Create the illusion of a once-bubbling stream without the fuss. A dry creek bed adds interest and texture to areas of your landscape where plants have difficulty thriving. It mimics the movement of water and how it meanders its way around and over stones of varying sizes.
A dry creek bed is more than simply a ditch with rocks in it. Whether you are trying to divert drainage or stop erosion, this landscape feature is easier to build than it looks.
- A Beautiful Way to Catch Runoff: How to Build a Dry Stream
- About the Author
- Backyard Haven
- A Lush Bed of Rocks and Plants
- Easy, Yet Intriguing Japanese Style
- A Simple Stack
- Stunning Stone Feature
- A More Natural Bed
- Dry Creek Bed with a Fountain
- An Easy Stone Path
- Slanted Dry River Bed
- Rainy Climate? No Problem!
- A Contrast of Stones
- Add Some Flare
- Adding Color to Your Dry Creek Bed
- Simple is Sometimes Better
- Tailored Stone Path
- Mulch, Rocks, and a Bridge!
- Garden Balls!
- Simple, But Effective!
- Put a Little Pep in Your Step
- A Thin Line of Rocks
- Dry Creek Patio
- A Striking Display
- Garden Friends
- More Garden Friends!
- A Mesmerizing Pattern
- Break It Up
- Line The Perimeter
- Drift Away
- Divide and Conquer
- Underneath it All
- Design and Deflect
- Stack – n – Slope
- Over The Top Awesomeness
- Beyond Beauty
- A Border Creek
- Borderline Cool
- For the Nut in All of Us
- Massive Scale
- A Pile O’Rocks
- Dry Creek Drainage Canal
- A Natural Bridge
- Helping nature Out
- Double Standard
- Bringing Nature In
- Jam Packed Full of Awesome
- It Really Is Super Easy
- Feed Your Flowers
- Rocks, rocks, rocks!
- Cost Efficient, Style Luxurious
- Dry Creek in Action!
- Lets Share Ideas!
- How to Build a Dry Creek Bed
- DIY Dry Creek Bed landscaping Projects
- 1. Backyard Dry River Bed
- 2. Dry Creek Bed
- 3. DIY Dry Stream
- 4. Weekend Dry Creek Bed
- 5. Dry River Bed For Drainage
- 6. Dry River Rock Garden
- 7. DIY Dry Creek Bed
- 8. Build A Dry Creek Bed
- 9. Design Your Own Dry Creek Bed
- 10. DIY Dry Streambed
- 11. Homemade Backyard Dry Stream
- 12. Dry Stream Bed
- 13. Beneficial Dry River Bed
- 14. How To Build A Dry Creek
- 15. Natural Looking Dry Rock Bed
- 16. Easy Dry Creek
- 17. Create A Dry Creek Bed
- 18. How To Make A Good Dry Rock Bed
- 19. Low Maintenances Dry Rock Bed
- 20. Creating Your Own Dry Creek
- 21. DIY Dry Rock Garden
- 22. Gorgeous Dry River Bed
- 23. Dry Creek Bed
- 24. Creating A Dry Creek
- 25. DIY Dry Creek Bed
Build a Dry Creek Bed:
- Look for channels where water flows after a rain. Mark the natural flow with landscaping paint to shape out the creek bed. Design with curves and vary the width for a realistic look.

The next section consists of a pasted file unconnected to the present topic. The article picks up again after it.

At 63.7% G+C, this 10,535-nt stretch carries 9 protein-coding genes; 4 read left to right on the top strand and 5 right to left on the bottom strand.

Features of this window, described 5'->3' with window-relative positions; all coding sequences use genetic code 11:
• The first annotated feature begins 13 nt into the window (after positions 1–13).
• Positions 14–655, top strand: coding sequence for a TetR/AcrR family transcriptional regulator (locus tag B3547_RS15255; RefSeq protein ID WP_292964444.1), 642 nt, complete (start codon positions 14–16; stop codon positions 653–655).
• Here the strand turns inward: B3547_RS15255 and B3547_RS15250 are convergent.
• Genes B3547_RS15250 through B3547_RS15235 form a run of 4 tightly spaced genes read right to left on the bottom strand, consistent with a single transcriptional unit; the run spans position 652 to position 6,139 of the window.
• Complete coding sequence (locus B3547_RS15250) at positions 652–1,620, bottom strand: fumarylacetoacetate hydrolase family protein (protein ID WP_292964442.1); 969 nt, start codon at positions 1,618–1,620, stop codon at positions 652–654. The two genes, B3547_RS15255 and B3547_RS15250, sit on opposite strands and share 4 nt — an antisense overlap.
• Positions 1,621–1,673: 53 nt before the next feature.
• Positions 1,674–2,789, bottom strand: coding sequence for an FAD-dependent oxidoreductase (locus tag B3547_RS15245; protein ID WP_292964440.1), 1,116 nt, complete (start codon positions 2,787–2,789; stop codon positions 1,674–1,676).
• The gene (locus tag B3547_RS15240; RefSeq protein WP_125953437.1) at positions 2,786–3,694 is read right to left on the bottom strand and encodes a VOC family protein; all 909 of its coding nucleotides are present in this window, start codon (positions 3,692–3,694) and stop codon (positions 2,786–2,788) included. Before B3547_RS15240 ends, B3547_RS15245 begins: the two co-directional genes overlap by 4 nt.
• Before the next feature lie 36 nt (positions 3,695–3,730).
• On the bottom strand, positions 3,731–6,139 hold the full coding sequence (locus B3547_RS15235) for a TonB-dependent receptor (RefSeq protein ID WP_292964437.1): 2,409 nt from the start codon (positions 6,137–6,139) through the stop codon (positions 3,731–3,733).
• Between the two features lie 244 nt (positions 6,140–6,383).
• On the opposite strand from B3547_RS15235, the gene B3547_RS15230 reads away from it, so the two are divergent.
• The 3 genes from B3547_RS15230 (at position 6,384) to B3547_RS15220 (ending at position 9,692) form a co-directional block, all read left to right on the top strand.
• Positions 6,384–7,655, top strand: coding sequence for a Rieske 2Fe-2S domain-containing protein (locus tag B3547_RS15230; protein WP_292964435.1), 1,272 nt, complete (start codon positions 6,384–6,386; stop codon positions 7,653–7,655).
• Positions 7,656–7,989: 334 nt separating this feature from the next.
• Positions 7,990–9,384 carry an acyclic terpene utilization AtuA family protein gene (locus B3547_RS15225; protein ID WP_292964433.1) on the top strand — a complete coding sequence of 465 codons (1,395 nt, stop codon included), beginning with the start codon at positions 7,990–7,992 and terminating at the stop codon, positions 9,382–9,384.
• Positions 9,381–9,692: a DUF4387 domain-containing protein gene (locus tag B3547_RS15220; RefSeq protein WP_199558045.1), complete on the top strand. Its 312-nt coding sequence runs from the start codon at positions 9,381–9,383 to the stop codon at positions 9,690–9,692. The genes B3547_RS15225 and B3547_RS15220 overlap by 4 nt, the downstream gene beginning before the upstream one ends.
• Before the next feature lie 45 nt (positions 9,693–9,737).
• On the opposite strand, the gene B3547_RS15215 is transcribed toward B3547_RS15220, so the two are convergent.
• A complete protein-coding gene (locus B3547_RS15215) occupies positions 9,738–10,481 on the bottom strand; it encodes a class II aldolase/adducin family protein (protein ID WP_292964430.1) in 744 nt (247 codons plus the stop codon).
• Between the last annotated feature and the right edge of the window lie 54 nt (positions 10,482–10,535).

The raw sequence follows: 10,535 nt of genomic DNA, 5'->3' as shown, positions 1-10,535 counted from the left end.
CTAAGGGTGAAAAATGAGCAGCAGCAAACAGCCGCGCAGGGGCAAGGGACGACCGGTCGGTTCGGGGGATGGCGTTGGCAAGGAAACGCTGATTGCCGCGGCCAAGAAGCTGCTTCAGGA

- Dig a trench along the markings varying in depth up to 8”. Save the soil that you remove to build up the sides of the creek bed.
- Tamp the ground firm to create a flat surface with angled sides.
- Line the inside of the creek bed with landscaping fabric to prevent weeds.
- Cover the entire bed with ½” of crushed pea gravel. The gravel’s texture stops erosion.
- Lay the largest rocks first, placing them at the bends of curves and randomly along the outer lines of the creek bed.
- Fill in the rest of the bed with a mix of different sized smooth stones.
- Plant low-growing and drought-tolerant plants along the sides of the creek bed to soften the borders.
- Landscape paint
- Landscape fabric
- Pea gravel
- River rocks of varying sizes and shades
- Low-growing and drought-tolerant plants
A Beautiful Way to Catch Runoff: How to Build a Dry Stream
There are plenty of great ways to incorporate water into the garden, whether with natural streams and brooks or (wo)man-made ponds and fountains. But what about a design that implies the idea of water, but doesn’t require any maintenance? A dry stream is a landscaping design that looks like a decorative garden feature, even though it is also a practical solution to garden runoff.
Author and award-winning landscape designer Jan Johnsen joins us to explain what a dry stream is, why it’s a good addition to the garden, and how to build one of your own from her new book The Spirit of Stone: 101 Practical & Creative Stonescaping Ideas for Your Garden.
By Jan Johnsen
Dry streams are a unique, sustainable way to incorporate natural rock in a garden and address poor drainage issues. Made to look like a babbling brook, they do not normally contain water, but instead channel and collect rainwater, allowing it to percolate into the ground slowly. They are essentially shallow depressions in the earth designed to slow and capture runoff.